The procedure could be compared to an adoption process, making applications, planning, waiting, final preparations and welcoming with joy upon arrival. The work is supported by the entire congregation and a very busy ministry committee of some 20 people, who meet regularly, raise funds and acquire household goods and personal items so that everything can be ready for new arrivals.

Once a family arrives, our keen and motivated committee moves into high gear, helping to get children into school, parents into ESL courses, finding doctors and dentists for the family, working with the family to create an employment strategy, and making sure they get to know the community and all its services. And we celebrate achievements with them, working toward Month 13, when they will be financially independent and ready to move into Canadian life to start their new story.

Wonderful friendships are made as we go through daily living experiences.

Newcomers say that they are amazed with such a wonderful welcome and grateful to people who want to help them, but especially for the love shown. They appreciate the friendships, the family support, invitations to homes for dinner, tours of the city and special outings, and even the support by committee members to new mothers through labour. Children even created relationships with church members who acted as "grandparents."

All are proud to become Canadian citizens within three to five years; many own their own homes and now have children attending university. They have found employment as administrators, service industry workers, as well as skilled tradespeople and as teachers and engineers.

Since the arrival of Syrian refugees in 2015, the ministry committee has established the Etobicoke Network of Refugee Sponsors, to offer training to first-time refugee sponsors in best practices, through a variety of workshops and information sharing.
Visit our refugee photo gallery at the church on any Sunday morning after worship - Open Hearts, Open Minds, Open Doors.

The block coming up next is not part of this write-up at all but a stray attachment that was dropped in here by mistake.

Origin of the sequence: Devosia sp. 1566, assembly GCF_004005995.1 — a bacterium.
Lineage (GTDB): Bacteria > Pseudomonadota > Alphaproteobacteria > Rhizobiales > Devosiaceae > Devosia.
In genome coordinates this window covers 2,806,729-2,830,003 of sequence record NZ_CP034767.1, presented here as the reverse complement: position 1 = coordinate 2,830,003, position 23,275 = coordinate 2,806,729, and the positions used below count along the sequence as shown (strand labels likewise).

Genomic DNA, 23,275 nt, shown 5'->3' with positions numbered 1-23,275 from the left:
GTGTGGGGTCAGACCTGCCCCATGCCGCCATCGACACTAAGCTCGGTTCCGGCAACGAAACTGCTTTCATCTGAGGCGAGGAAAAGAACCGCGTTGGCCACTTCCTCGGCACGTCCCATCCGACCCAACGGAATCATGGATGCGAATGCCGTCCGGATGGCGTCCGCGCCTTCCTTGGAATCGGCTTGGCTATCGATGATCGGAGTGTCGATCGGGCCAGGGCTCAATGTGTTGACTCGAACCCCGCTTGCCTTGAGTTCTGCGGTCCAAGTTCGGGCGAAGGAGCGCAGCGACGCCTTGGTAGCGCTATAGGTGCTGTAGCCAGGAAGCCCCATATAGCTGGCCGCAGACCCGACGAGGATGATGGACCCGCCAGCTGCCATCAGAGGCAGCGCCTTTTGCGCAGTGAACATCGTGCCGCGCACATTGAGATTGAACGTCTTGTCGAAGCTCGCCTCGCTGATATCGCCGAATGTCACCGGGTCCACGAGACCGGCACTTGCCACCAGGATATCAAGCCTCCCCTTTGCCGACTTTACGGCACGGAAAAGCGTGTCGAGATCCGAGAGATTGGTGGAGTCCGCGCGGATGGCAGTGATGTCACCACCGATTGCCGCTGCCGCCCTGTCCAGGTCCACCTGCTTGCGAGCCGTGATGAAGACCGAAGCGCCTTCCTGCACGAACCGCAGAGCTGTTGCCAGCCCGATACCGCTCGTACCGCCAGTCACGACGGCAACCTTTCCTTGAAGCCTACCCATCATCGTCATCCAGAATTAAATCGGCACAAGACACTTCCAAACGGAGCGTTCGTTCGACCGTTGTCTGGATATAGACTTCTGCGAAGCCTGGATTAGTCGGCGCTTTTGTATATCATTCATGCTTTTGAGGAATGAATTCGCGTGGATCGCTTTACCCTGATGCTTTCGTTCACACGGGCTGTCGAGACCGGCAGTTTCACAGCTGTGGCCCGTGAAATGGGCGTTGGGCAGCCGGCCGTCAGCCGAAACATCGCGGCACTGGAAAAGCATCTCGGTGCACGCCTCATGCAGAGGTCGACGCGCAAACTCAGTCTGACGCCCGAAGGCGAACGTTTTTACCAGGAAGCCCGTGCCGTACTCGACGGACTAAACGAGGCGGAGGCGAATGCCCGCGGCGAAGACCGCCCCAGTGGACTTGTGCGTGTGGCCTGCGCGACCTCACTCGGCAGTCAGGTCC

Laurie-Beth Page was the first chair of the Refugee Support Ministry committee at Islington United Church in 1979; she continues this work as a committee member today.

Islington in the News

Islington Opens It Doors Wider

Islington United Church
Commits to National Affirm Program

Islington Opens Doors to Diversity and Inclusivity
Opinion Apr 26, 2018 by Carrie Chenier Toronto.com

 

Islington United Church has always been a “welcoming” church, but over the past year has worked toward a new understanding of what welcoming means. It has been preparing to become committed to Affirm, a national program of the United Church of Canada. Affirming is to be on a journey for greater justice and compassion, to be more loving. And we made that commitment earlier this month.

Affirm is the conscious commitment to inclusion and justice for people of all sexual orientation and gender identities. Affirming ministries and congregations challenge bias and discrimination based on appearance, culture, class and age. They work to end racism, promote economic justice, increase accessibility and care for Mother Earth.

Becoming an affirming congregation does not happen once a year; it’s not a flash in the pan. You just don’t hold a vote and move on to other things. It is quite the opposite, in fact. A vote to become an affirming congregation is a lifetime commitment to follow Jesus’ last and greatest commandment, “Love one another as I have loved you.” Not as easy as it may seem — for we all come with baggage, hidden or open, scars from past missteps and wounds inflicted either on purpose or inadvertently.

God has not invested congregations with the power to judge who they let in, but rather God calls us to be inclusive, making for a richer, kinder and gentler world. Voices of condemnation, exclusion and hatred blare from our varied media outlets every day — yet we can make a difference. Affirming ministries make a public statement about who they are and what they believe.

What will Affirm look like at Islington? We shall be public, intentional and explicit in our commitment to diversity and inclusivity; we have a goal to end discrimination against all peoples; we seek to make a safe space that is inclusive; we will offer study, education and dialogue such as workshops and partnerships. And, all of that means we will continue to grow in celebrating God’s gift of love.

Open Hearts, Open Minds, Open Doors, a commitment to Affirm, a journey of compassion. Come and join us on June 3, at 9:30 a.m. or 11:15 a.m., when we officially celebrate our joining the Affirm United Network as we share and live into our faith so that no one needs to fear they are separated from God’s love. -  Carrie Chenier is the lead on the Affirming process at Islington United Church.
 

Islington in the News

Ribbons of Peace

Toronto's Islington Village
Gets wrapped in Ribbons of Peace
Message is to be welcoming, highlight diversity and inclusivity
News Apr 17, 2018 by Tamara Shephard Toronto.com